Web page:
The hand surgery department treats all conditions of the hand and forearm.
Patients visit the hand surgery department with a wide range of hand problems. The majority of middle-aged patients present with carpal tunnel syndrome, whereas elderly patients tend to suffer with inflammatory diseases (rheumatism), arthrosis or finger contractures. Younger patients are normally seen due to strains or other injuries, and children are mostly treated for deformities.
Common symptoms can include tingling fingers or a change in sensation in the case of nerve damage, pain or weakened muscles which are already affecting simple everyday tasks, or in cases of severe damage, paralysed fingers.
Sometimes just resting the hand or an injection of anti-inflammatory medication is sufficient. Working closely with the occupational therapy department is also an important part of treatment.
When necessary, however, the following operations are carried out:
Risks: As with any operation, complications such as inflammation, bleeding, abnormal wound healing or nerve injury may arise.
Many hand surgery operations are outpatient procedures. For major procedures, patients come into the clinic a day in advance for the preliminary examinations.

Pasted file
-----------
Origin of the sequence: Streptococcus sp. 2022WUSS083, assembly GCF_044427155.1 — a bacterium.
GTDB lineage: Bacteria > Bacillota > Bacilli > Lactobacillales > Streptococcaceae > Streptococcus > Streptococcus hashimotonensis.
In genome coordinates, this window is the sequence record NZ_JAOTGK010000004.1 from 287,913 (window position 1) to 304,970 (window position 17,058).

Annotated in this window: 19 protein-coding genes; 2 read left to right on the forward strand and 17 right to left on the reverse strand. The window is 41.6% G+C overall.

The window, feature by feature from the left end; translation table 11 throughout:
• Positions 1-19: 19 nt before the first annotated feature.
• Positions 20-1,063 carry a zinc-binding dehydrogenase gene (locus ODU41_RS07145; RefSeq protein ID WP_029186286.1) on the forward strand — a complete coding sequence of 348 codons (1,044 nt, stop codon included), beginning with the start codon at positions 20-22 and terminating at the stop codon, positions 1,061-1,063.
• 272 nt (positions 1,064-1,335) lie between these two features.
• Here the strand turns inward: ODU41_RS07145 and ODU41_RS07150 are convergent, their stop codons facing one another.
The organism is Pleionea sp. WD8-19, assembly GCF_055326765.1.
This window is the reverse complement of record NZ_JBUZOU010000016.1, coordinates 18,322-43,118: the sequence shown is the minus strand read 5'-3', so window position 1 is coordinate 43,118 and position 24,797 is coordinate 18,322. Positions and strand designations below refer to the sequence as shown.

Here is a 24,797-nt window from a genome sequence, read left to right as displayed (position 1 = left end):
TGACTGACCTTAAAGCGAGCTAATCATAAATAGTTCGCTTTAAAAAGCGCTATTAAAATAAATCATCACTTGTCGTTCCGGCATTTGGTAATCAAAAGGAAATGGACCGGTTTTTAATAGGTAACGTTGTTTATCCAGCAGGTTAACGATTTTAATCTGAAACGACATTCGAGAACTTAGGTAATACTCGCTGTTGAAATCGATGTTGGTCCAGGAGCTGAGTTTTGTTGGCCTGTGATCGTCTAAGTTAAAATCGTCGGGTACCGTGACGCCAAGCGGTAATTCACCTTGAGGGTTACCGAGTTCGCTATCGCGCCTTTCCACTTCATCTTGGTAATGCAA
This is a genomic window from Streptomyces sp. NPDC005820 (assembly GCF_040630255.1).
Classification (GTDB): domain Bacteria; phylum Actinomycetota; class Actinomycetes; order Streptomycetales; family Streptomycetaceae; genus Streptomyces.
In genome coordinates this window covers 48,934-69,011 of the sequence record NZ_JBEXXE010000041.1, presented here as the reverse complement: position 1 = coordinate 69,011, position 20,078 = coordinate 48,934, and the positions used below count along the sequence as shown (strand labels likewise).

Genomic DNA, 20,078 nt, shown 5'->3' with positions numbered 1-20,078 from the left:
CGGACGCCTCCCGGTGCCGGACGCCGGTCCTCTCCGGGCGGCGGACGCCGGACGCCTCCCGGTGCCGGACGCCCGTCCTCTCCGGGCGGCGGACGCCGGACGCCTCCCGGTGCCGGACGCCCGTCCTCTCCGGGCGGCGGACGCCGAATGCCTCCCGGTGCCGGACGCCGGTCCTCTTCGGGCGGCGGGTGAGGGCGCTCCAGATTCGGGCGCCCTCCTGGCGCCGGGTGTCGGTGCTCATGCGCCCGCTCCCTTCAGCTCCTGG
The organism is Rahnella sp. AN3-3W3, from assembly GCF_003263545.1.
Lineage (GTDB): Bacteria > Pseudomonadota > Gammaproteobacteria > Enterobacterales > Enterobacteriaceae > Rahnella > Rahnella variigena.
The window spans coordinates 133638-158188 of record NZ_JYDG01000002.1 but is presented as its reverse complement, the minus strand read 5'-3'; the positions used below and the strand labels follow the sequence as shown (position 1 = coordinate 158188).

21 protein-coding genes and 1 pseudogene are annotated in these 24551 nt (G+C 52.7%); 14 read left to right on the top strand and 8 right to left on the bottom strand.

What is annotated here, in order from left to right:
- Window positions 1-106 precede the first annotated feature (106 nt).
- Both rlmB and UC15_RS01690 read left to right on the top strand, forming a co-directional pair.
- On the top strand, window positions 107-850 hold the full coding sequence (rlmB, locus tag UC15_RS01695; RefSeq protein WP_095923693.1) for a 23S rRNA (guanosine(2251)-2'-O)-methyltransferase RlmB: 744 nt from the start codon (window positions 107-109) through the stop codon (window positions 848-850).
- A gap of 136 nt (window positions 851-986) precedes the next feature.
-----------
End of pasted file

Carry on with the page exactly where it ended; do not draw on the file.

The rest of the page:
Occasionally, following an operation, the arm will be stabilised in a plaster cast, a splint or a compression bandage. This immobilises the wound and allows it to heal. The patients learn how to move their hands properly again during follow-up care and subsequent occupational therapy sessions.
Since the nerves, tendons and joints of the hand are very delicate, precision and skill are important. The hand surgeons here at Swiss Medical Network are the experts in their field. Thanks to microsurgery, it’s possible to operate with millimetre accuracy (and even submillimetre accuracy).
In carpal tunnel syndrome, structures in the wrist press against the median nerve. The patient feels tingling and/or experiences loss of sensation or loss of strength in the hands. They wake up in the night with pains or sensory disturbances. Carpal tunnel syndrome is the most common operation in hand surgery.
Initially, the focus is on the consultation and physical examination. It is often necessary to visualise the hand using imaging procedures such as X-ray, MRI or computer tomography. The doctor explains the findings in a consultation and decides what further action will be required.
Not all hand conditions require an operation. Often, just occupational therapy, a splint or medication can help.
The doctors in the hand surgery department are experts in their field. As with any operation, there can be a risk of infection, bleeding or abnormal healing of the wound.